Weekend Reading – How to reach financial independence edition
Are you doing what it takes to leave your job – if that is your financial independence goal?
Well, some folks have figured out the simple secret to financial independence and I will share one particular story today in this weekend reading edition.
First up, my updated post from the last week while I was travelling about Scotland:
How to reach financial independence
Reaching financial independence isn’t complex.
There really are no secrets. There are no shortcuts.
You do not need to be a financial whiz or premium stockpicker – although that could help!
No, how to reach your personal financial independence target boils down to two major things:
1. Save and increase your savings rate for investing over time, and
2. Invest your money wisely.
Your saving rate
When you use this handy calculator (free by the way) from networthify.com you can easily see how your savings rate (when it increases over time) can a be signifcant enabler to wealth-building and therefore financial independence.
In a snapshot you can see when you can retire based on any current estimated values like annual savings and annual expenses.
The reality is – any person that wants to retire or semi-retire early is not average. You’re going to have to do some unaverage or unconventional things – such as being intentional with your spending, increasing your savings rate over time, and growing the gap between income and spending over time for investing purposes.
Investing the difference
Investing your money creates a snowball effect – the power of compounding can start working for you…
(I personally started with just $25 per month a few decades ago. That money has compounded and snowballed away to a much higher level over time.)
This makes the process of getting started; saving in small, consistent ways essential to achieve financial independence.
Investing doesn’t need to be complicated nor time-consuming.
Some investors may seek out real estate. Some investors might use strictly low-cost indexed funds. Still others, might use a mix of real estate, individual stocks, alternative investments and more to realize their financial independence goal.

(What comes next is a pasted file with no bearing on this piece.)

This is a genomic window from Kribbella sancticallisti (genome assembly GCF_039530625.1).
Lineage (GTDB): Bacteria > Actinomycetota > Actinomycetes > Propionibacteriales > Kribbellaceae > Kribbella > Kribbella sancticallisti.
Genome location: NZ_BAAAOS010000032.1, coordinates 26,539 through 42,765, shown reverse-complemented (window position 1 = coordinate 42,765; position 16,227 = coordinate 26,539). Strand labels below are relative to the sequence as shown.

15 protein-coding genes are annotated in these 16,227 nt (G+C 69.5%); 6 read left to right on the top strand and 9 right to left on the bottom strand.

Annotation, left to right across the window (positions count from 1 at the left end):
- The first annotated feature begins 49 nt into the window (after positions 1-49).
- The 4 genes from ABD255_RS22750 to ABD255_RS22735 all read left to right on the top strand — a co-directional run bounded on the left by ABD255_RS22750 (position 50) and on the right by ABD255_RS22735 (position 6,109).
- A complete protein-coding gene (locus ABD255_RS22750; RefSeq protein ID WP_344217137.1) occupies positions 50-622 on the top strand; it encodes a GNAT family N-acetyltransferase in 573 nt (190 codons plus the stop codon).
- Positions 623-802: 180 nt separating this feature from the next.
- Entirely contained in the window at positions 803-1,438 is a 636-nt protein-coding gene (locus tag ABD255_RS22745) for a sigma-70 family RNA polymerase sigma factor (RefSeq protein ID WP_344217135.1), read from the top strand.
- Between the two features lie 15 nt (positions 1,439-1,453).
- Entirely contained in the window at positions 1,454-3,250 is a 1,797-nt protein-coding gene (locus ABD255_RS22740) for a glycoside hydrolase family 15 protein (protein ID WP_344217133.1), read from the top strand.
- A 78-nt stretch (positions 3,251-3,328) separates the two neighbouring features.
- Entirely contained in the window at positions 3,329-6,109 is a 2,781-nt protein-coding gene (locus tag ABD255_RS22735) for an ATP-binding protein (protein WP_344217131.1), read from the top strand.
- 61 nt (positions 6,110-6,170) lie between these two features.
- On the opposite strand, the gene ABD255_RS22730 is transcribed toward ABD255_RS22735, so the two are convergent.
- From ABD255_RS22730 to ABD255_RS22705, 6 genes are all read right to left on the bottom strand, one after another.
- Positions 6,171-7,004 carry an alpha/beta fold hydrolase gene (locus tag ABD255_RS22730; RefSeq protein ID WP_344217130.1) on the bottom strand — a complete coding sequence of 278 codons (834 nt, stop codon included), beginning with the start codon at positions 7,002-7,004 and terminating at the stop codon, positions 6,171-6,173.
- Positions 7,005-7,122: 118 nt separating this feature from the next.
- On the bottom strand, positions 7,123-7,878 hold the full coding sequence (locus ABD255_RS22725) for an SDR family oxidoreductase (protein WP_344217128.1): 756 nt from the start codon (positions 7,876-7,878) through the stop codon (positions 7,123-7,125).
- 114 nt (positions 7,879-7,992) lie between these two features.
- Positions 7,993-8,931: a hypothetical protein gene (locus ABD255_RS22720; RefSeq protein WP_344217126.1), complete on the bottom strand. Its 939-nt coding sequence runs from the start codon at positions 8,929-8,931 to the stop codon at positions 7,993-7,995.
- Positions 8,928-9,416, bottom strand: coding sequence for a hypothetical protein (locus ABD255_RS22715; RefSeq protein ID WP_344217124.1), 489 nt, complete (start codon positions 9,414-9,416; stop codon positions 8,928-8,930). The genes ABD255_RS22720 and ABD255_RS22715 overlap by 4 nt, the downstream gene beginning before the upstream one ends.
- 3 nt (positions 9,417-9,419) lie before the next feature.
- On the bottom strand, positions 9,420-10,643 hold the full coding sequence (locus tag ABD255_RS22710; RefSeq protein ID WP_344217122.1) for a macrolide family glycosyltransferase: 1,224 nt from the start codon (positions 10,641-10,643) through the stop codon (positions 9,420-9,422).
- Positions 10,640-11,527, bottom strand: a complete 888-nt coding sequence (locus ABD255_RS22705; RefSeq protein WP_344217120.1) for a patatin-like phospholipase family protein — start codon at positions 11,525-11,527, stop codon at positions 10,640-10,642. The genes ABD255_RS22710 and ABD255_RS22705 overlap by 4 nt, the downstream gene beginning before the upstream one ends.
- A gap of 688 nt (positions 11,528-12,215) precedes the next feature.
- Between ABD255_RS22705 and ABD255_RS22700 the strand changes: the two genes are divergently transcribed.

The punchline is, regardless how you invest, consistent investing at a modest to high savings rate for investing should yield significant wealth creation over time.
Investing helps you turn your current money into more, future money.
How much do you need to become financially independent?
Ha. One of my favourite questions with one of my favourite personal finance answers: “it depends”.
Yes, you can follow a decent rule of thumb (the 4% rule) but that’s just a guideline and for the most part, that rule doesn’t serve early retirees very much good anyhow.
I believe if you want to know how much you need for retirement, you really need to figure out how much you want to spend, with some margin of safety built-in.
This makes a good (but conservative) target to strive for: The Crossover Point.
I believe once your income derived/earned solely by your investments comes close to or ideally at least matches your expenses, I believe most folks can retire since they are financially independent.
At any Crossover Point, you no longer need to work to cover your expenses. Your investments do all the work for you. You can live off the money earned by your investments as you wish, almost in perpetuity.
How much do we need to become financially independent?
I try and keep things somewhat private but also transparent to the extent possible on this site since I want to pay my experiences forward as much as possible. This way, you can learn from me and in many respects I also learn from you!
I’ll link to some case studies below in a bit but when it comes to our FI path, I’ve already hinted at what that looks like.
In a nutshell, we figure once we can earn close to $30,000 per year from a few key accounts (namely taxable account(s) and TFSAs x2) that money flowing from our investments in addition to slow, methodical RRSP withdrawals in our 50s and 60s should provide cash for life.
Here are some planned key / basic expenses in semi-retirement:
|Key expenses||Monthly||Annually||Semi-retirement comments ~ end of 2024??|